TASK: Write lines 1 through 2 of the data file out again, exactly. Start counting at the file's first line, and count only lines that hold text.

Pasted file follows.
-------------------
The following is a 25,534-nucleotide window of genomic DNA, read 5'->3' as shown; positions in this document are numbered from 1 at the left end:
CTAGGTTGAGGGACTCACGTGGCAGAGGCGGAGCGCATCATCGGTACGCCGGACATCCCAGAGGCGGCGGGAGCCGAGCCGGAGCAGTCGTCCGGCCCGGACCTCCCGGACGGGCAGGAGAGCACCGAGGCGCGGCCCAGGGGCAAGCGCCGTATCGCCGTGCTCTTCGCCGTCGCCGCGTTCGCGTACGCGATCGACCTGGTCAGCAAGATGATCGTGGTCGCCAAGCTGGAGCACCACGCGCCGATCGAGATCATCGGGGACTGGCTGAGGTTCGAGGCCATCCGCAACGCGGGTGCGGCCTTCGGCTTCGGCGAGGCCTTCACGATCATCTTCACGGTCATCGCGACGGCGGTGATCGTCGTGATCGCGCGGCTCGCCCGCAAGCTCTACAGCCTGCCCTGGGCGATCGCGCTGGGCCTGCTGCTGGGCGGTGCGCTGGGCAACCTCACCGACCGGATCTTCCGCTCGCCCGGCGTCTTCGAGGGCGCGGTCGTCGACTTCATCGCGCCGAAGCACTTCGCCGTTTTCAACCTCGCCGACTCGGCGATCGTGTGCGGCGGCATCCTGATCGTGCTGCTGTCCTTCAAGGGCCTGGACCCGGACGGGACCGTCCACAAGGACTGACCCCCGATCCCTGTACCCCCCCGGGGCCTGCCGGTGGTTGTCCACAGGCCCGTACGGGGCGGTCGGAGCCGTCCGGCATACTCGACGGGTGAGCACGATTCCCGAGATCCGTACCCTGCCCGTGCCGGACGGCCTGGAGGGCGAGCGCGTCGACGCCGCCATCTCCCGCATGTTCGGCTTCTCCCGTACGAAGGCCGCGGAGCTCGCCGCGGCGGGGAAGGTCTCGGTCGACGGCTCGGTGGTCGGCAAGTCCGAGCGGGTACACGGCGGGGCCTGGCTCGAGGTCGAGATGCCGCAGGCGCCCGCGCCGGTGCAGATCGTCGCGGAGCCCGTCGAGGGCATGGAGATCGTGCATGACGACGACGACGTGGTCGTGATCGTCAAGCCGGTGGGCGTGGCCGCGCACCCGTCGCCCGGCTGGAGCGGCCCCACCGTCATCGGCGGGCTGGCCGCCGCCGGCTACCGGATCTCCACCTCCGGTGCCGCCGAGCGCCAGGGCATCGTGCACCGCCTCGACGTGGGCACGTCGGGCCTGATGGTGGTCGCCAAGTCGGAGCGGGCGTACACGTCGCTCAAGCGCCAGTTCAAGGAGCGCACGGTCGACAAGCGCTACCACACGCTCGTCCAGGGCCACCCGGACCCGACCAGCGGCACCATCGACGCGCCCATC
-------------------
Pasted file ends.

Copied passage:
The following is a 25,534-nucleotide window of genomic DNA, read 5'->3' as shown; positions in this document are numbered from 1 at the left end:
CTAGGTTGAGGGACTCACGTGGCAGAGGCGGAGCGCATCATCGGTACGCCGGACATCCCAGAGGCGGCGGGAGCCGAGCCGGAGCAGTCGTCCGGCCCGGACCTCCCGGACGGGCAGGAGAGCACCGAGGCGCGGCCCAGGGGCAAGCGCCGTATCGCCGTGCTCTTCGCCGTCGCCGCGTTCGCGTACGCGATCGACCTGGTCAGCAAGATGATCGTGGTCGCCAAGCTGGAGCACCACGCGCCGATCGAGATCATCGGGGACTGGCTGAGGTTCGAGGCCATCCGCAACGCGGGTGCGGCCTTCGGCTTCGGCGAGGCCTTCACGATCATCTTCACGGTCATCGCGACGGCGGTGATCGTCGTGATCGCGCGGCTCGCCCGCAAGCTCTACAGCCTGCCCTGGGCGATCGCGCTGGGCCTGCTGCTGGGCGGTGCGCTGGGCAACCTCACCGACCGGATCTTCCGCTCGCCCGGCGTCTTCGAGGGCGCGGTCGTCGACTTCATCGCGCCGAAGCACTTCGCCGTTTTCAACCTCGCCGACTCGGCGATCGTGTGCGGCGGCATCCTGATCGTGCTGCTGTCCTTCAAGGGCCTGGACCCGGACGGGACCGTCCACAAGGACTGACCCCCGATCCCTGTACCCCCCCGGGGCCTGCCGGTGGTTGTCCACAGGCCCGTACGGGGCGGTCGGAGCCGTCCGGCATACTCGACGGGTGAGCACGATTCCCGAGATCCGTACCCTGCCCGTGCCGGACGGCCTGGAGGGCGAGCGCGTCGACGCCGCCATCTCCCGCATGTTCGGCTTCTCCCGTACGAAGGCCGCGGAGCTCGCCGCGGCGGGGAAGGTCTCGGTCGACGGCTCGGTGGTCGGCAAGTCCGAGCGGGTACACGGCGGGGCCTGGCTCGAGGTCGAGATGCCGCAGGCGCCCGCGCCGGTGCAGATCGTCGCGGAGCCCGTCGAGGGCATGGAGATCGTGCATGACGACGACGACGTGGTCGTGATCGTCAAGCCGGTGGGCGTGGCCGCGCACCCGTCGCCCGGCTGGAGCGGCCCCACCGTCATCGGCGGGCTGGCCGCCGCCGGCTACCGGATCTCCACCTCCGGTGCCGCCGAGCGCCAGGGCATCGTGCACCGCCTCGACGTGGGCACGTCGGGCCTGATGGTGGTCGCCAAGTCGGAGCGGGCGTACACGTCGCTCAAGCGCCAGTTCAAGGAGCGCACGGTCGACAAGCGCTACCACACGCTCGTCCAGGGCCACCCGGACCCGACCAGCGGCACCATCGACGCGCCCATC